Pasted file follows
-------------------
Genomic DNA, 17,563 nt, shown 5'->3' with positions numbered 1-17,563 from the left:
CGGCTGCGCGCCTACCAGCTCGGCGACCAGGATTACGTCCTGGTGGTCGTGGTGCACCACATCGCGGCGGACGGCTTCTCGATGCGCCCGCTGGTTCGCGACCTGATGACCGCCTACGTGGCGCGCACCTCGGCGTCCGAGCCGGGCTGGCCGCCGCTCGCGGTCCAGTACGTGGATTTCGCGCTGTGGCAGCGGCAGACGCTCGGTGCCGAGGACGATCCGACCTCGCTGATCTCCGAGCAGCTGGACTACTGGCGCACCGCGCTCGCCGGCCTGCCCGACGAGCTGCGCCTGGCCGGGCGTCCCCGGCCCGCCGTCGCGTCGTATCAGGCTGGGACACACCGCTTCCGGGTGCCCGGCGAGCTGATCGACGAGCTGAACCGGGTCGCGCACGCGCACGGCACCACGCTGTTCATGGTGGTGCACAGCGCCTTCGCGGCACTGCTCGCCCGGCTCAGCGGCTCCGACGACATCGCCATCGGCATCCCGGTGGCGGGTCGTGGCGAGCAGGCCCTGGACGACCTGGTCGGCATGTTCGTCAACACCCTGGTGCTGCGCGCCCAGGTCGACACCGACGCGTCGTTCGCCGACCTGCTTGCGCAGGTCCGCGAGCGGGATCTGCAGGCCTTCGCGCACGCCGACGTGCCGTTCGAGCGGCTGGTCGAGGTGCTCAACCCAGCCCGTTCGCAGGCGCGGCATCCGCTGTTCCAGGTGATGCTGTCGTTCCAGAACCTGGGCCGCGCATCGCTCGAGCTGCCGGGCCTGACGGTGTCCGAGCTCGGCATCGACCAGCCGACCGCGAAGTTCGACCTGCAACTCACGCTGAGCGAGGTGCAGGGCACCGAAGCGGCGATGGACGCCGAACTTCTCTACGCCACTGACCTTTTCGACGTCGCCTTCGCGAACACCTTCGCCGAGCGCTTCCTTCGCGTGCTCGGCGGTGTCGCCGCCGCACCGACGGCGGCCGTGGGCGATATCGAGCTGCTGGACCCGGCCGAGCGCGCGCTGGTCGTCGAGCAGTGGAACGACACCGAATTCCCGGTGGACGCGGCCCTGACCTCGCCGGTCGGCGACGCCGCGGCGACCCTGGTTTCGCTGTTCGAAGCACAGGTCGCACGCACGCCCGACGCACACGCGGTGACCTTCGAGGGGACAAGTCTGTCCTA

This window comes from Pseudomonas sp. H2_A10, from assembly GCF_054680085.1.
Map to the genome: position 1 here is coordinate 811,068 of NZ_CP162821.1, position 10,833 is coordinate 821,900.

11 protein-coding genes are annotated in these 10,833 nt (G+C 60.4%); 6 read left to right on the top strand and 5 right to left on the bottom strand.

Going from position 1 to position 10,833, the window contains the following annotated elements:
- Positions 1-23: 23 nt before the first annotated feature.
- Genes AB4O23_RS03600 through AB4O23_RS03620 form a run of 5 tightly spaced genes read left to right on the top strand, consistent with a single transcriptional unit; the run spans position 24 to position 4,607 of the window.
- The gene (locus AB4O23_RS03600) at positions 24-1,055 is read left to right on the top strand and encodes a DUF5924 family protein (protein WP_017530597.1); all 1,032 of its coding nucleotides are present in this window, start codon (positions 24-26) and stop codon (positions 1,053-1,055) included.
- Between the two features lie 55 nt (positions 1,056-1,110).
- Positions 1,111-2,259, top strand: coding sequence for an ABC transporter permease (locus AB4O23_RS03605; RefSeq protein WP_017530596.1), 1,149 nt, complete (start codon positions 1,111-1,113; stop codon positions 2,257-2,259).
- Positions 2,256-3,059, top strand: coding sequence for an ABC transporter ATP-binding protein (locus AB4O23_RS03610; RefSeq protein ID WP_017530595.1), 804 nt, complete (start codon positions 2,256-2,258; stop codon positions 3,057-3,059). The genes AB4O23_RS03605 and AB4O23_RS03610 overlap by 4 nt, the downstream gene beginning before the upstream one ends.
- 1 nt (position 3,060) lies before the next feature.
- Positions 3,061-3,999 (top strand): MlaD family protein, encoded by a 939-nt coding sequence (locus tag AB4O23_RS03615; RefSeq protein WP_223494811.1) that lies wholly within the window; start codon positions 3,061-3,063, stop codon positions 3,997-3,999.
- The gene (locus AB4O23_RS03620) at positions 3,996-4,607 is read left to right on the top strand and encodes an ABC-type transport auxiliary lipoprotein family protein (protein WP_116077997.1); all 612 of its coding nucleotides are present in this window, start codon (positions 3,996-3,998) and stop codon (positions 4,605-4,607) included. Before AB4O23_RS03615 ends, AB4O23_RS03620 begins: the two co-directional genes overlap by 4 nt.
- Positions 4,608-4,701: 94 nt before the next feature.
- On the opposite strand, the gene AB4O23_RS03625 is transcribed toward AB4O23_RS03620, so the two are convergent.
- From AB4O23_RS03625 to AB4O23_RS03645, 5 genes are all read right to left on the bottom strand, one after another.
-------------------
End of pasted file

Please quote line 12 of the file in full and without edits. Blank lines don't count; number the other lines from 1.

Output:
- Positions 2,256-3,059, top strand: coding sequence for an ABC transporter ATP-binding protein (locus AB4O23_RS03610; RefSeq protein ID WP_017530595.1), 804 nt, complete (start codon positions 2,256-2,258; stop codon positions 3,057-3,059). The genes AB4O23_RS03605 and AB4O23_RS03610 overlap by 4 nt, the downstream gene beginning before the upstream one ends.